McCabe takes advantage on a cliched gag of a cartoon villain peeking in and out of a tree at different direction. As the spy's peeking becomes quicker - he unknowingly splits into another pair - with one and the other at a different position of the tree. The lynx double-takes at the surreal gag and both of them collide; morphing back into one figure. It's a clever piece of reverse animation that coincides with the original - which makes an oddball of a gag work effectively. The double-take and the spontaneity of the second figure makes the gag all the more merrier.

If there are weak spots as far as characterization goes - look no further than the sequences where the Missing Lynx attempts to fool Porky. While Porky and Eggbert snoop around the woodlands; Eggbert stops at a dead end of a foot blocking way - the Lynx disguised as an elderly dog.

The sequence itself would've been more passable had the lynx been under disguise the entire time - making Porky's gullibility seem more believable. As Porky inquires, "Have you seen a spy around here?". Afterwards, the spy removes his disguises and bluffs, "Does he look like this", maintaining a strikingly similar pose as seen in the poster.

Once Porky nods, in the hope of gaining information - the lynx responds: "Nope, I have not seen him" and zips out of the scene - confusing Porky. Just in time we feature a "Hitler is a stinker" gag as Eggbert pulls a Hitler mask out the spy's suitcase during investigation - until he discreetly retrieves it.

As a sequence, it's very clumsy in its own execution and handling on Porky's personality. Being gullible is one thing, but it's incredibly out of character of Porky to fall for a trick when the spy isn't making any effort to disguise himself. For a Bugs Bunny cartoon, the scenario is different in a significant way; but since the personalities in this short are undeveloped: it flaws.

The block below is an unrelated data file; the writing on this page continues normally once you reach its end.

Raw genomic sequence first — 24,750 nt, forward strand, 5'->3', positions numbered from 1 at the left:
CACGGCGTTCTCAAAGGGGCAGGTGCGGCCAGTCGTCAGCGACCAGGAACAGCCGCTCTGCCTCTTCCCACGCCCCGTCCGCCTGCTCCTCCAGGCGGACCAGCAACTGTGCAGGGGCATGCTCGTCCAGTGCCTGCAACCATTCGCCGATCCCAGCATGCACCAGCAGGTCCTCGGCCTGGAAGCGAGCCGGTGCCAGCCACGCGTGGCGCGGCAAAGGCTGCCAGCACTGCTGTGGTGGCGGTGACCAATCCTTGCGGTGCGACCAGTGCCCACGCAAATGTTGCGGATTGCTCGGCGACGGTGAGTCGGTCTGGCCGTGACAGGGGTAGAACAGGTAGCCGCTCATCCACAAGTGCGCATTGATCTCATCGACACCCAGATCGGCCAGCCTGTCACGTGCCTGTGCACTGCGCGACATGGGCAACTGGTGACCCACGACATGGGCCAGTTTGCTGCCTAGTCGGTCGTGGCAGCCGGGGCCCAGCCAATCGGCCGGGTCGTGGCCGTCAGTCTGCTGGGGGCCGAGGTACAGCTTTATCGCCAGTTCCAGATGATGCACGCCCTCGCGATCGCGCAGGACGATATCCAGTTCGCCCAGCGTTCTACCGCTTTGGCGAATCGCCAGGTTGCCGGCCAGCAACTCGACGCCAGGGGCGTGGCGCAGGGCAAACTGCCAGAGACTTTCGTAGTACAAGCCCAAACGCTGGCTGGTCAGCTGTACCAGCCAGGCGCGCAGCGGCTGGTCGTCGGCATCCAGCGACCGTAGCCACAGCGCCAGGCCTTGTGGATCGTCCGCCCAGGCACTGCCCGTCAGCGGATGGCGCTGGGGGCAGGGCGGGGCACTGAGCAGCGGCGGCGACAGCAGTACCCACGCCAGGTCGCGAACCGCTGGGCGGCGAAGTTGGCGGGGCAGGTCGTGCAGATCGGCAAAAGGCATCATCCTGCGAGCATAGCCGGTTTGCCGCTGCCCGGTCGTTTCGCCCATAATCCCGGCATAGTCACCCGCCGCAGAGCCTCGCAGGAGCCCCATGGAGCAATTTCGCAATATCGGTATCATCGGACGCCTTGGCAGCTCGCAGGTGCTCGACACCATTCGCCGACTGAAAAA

Proven the previous sequence was weak in execution - the bridge sequence is hardly better. The spy reaches his destination to plot his terrorist act: a railway bridge. Just as he's about to adjust and plant the bomb; Porky has him cornered at gunpoint.

Immediately, the apparent master of disguises slips into a Porky Pig disguise. He interrogates: "Vell, I'm-a not so sure that you're Porky Pig either!" and furthermore mocks his stutter. He moves Porky away from the railway, causing him to ponder: "I'm really gettin' suspicious of that guy!"

This is most likely the weakest spot of the entire cartoon. Porky's personality is incredibly underplayed as he has nothing more to do than feel suspicious and getting interrogated by the spy. It's a completely ridiculous concept at attempting to bluff Porky Pig by disguising as his own self! So many missed opportunities run together.

On a positive note, the bridge scene has some very choice, dynamic staging as well as some rich point-of-view shots which adds to McCabe's reputation as a stylish director. In Missing Lynx's POV shot, he holds out the bomb from his suitcase; and sets the time on it accordingly. For a description of action so simple; the work on the hands is incredibly rich in detail; with an amazing use of perspective.

As far as Eggbert's role plays in this short; his role is mainly used for recurring gags and little of personality. The recurring gag is focused on Eggbert's violent sneezing habits which appear frequently. Some of the gags pay off wonderfully. During their investigation in the park, the dog almost experiences an episode - but spontaneously the spy's arm holds his nose whilst hiding in a tree. The unpredictability of the gag alone, is hilarious.